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Ordinary Horror

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Frank Delabano is a retired science teacher living an unremarkable life in an unremarkable suburb. But in a sunny corner of his backyard lies his secret treasure: a magnificent rose garden. When his beloved blooms are threatened by a mysterious burrowing pest, he sends away for an organic remedy: an exotic tropical plant guaranteed to be "antithetical to garden varmints bu Frank Delabano is a retired science teacher living an unremarkable life in an unremarkable suburb. But in a sunny corner of his backyard lies his secret treasure: a magnificent rose garden. When his beloved blooms are threatened by a mysterious burrowing pest, he sends away for an organic remedy: an exotic tropical plant guaranteed to be "antithetical to garden varmints but harmless to pets and everything else." The strange "gopherbane" plants take care of the problem . . . and much more. Building to an unforgettable climax, Ordinary Horror tells an unsettling, richly atmospheric tale of creepily evolving menace.


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Frank Delabano is a retired science teacher living an unremarkable life in an unremarkable suburb. But in a sunny corner of his backyard lies his secret treasure: a magnificent rose garden. When his beloved blooms are threatened by a mysterious burrowing pest, he sends away for an organic remedy: an exotic tropical plant guaranteed to be "antithetical to garden varmints bu Frank Delabano is a retired science teacher living an unremarkable life in an unremarkable suburb. But in a sunny corner of his backyard lies his secret treasure: a magnificent rose garden. When his beloved blooms are threatened by a mysterious burrowing pest, he sends away for an organic remedy: an exotic tropical plant guaranteed to be "antithetical to garden varmints but harmless to pets and everything else." The strange "gopherbane" plants take care of the problem . . . and much more. Building to an unforgettable climax, Ordinary Horror tells an unsettling, richly atmospheric tale of creepily evolving menace.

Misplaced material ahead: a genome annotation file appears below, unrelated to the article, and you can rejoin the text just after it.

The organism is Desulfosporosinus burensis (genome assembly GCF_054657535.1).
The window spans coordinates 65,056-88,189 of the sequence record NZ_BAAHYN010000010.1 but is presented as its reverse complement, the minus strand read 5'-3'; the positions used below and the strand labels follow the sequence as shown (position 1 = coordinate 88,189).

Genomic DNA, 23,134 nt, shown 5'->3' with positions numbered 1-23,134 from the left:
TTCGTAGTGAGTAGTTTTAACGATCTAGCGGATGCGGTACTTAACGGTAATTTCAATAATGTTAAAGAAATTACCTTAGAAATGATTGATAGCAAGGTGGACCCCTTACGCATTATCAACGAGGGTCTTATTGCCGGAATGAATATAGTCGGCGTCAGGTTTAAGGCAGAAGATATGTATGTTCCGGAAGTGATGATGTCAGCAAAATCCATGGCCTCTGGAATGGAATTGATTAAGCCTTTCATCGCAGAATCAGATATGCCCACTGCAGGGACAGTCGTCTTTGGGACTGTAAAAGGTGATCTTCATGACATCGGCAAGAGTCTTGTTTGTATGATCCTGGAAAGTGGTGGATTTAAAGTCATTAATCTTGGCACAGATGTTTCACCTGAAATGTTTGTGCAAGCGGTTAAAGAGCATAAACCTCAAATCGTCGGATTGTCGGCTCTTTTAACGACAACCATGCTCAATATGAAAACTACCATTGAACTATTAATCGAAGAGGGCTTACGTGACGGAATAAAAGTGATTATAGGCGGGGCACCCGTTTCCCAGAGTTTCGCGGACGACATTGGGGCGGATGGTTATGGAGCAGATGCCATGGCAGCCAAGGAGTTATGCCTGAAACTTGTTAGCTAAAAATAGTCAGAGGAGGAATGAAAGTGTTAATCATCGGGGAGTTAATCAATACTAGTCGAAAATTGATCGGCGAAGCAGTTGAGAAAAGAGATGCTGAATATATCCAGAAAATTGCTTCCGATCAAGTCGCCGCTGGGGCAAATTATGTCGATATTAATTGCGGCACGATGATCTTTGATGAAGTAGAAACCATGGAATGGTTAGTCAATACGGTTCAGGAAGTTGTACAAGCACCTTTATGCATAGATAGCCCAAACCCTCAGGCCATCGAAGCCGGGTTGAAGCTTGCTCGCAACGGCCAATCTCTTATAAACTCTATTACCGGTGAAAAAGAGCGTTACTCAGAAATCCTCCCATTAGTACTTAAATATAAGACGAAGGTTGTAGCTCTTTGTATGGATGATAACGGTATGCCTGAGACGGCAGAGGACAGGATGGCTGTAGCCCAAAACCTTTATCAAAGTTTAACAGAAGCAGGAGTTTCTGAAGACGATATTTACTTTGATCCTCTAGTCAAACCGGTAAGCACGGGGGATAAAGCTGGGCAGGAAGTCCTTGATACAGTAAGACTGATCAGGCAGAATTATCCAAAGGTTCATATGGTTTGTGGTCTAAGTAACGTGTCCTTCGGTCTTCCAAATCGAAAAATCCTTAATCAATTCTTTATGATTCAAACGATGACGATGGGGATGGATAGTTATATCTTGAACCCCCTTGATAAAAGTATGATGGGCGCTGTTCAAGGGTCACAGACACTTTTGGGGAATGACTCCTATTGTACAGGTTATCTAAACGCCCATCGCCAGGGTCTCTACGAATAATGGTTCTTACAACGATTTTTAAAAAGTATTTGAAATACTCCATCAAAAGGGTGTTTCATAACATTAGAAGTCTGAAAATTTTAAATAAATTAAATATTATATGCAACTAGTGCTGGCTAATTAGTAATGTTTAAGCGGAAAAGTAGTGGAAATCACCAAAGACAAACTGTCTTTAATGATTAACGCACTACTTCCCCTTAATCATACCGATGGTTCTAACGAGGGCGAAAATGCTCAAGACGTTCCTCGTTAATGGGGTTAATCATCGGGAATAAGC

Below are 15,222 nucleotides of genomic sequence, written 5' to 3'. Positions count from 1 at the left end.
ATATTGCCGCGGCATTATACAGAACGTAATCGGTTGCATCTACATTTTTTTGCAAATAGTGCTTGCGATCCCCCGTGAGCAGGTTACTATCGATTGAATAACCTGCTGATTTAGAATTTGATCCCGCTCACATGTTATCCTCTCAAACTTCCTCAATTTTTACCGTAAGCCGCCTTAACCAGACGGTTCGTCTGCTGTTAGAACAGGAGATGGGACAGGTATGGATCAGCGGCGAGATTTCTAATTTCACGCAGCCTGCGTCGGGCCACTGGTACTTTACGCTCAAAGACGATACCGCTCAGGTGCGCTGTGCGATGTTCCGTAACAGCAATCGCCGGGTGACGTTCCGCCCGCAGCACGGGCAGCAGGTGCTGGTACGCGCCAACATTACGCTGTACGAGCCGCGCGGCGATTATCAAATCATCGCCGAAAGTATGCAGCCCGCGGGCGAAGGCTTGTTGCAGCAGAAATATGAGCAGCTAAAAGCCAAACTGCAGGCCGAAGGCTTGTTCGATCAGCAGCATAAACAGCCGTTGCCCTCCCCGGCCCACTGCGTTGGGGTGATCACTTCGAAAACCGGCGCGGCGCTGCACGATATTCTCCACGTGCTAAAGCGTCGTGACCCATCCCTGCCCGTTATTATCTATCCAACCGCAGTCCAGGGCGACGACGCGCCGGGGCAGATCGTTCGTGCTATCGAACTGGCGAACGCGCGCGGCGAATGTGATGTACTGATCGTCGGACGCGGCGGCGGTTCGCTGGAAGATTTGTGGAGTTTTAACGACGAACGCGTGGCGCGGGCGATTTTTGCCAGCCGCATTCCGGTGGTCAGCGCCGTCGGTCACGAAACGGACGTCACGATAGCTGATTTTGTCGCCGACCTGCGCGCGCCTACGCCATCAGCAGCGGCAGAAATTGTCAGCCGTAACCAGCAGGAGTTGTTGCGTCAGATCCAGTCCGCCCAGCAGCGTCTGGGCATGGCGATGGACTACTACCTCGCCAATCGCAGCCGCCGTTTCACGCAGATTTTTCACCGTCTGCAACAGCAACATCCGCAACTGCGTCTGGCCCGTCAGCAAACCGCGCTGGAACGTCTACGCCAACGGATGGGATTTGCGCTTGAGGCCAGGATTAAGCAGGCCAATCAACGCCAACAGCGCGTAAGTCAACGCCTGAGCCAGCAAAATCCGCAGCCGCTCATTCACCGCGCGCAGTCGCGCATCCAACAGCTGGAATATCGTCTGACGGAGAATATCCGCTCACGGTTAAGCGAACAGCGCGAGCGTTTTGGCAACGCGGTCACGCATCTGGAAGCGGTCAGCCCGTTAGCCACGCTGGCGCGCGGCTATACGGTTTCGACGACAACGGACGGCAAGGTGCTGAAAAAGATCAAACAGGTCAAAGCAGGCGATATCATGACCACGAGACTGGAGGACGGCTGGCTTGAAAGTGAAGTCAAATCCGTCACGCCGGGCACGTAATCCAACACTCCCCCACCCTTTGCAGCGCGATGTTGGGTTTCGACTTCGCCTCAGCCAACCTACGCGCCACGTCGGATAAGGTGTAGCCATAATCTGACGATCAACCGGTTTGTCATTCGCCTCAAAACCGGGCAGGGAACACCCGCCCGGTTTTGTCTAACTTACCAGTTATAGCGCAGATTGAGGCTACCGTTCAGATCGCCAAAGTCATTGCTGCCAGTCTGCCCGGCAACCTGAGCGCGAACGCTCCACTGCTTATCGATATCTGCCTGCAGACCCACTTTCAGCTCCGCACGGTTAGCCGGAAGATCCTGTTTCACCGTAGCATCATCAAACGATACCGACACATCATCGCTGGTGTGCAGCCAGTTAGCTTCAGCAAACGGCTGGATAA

30 review for Ordinary Horror

  1. 4 out of 5

    karen

    "unforgettable climax???" i have forgotten it and i have read it twice. i never did "get" this book. i did not find it scary, even in the "cerebral horror" sense, and i want to know why, please.if someone could explain it to me, i will be waiting by my computer.

  2. 5 out of 5

    Andrew Sydlik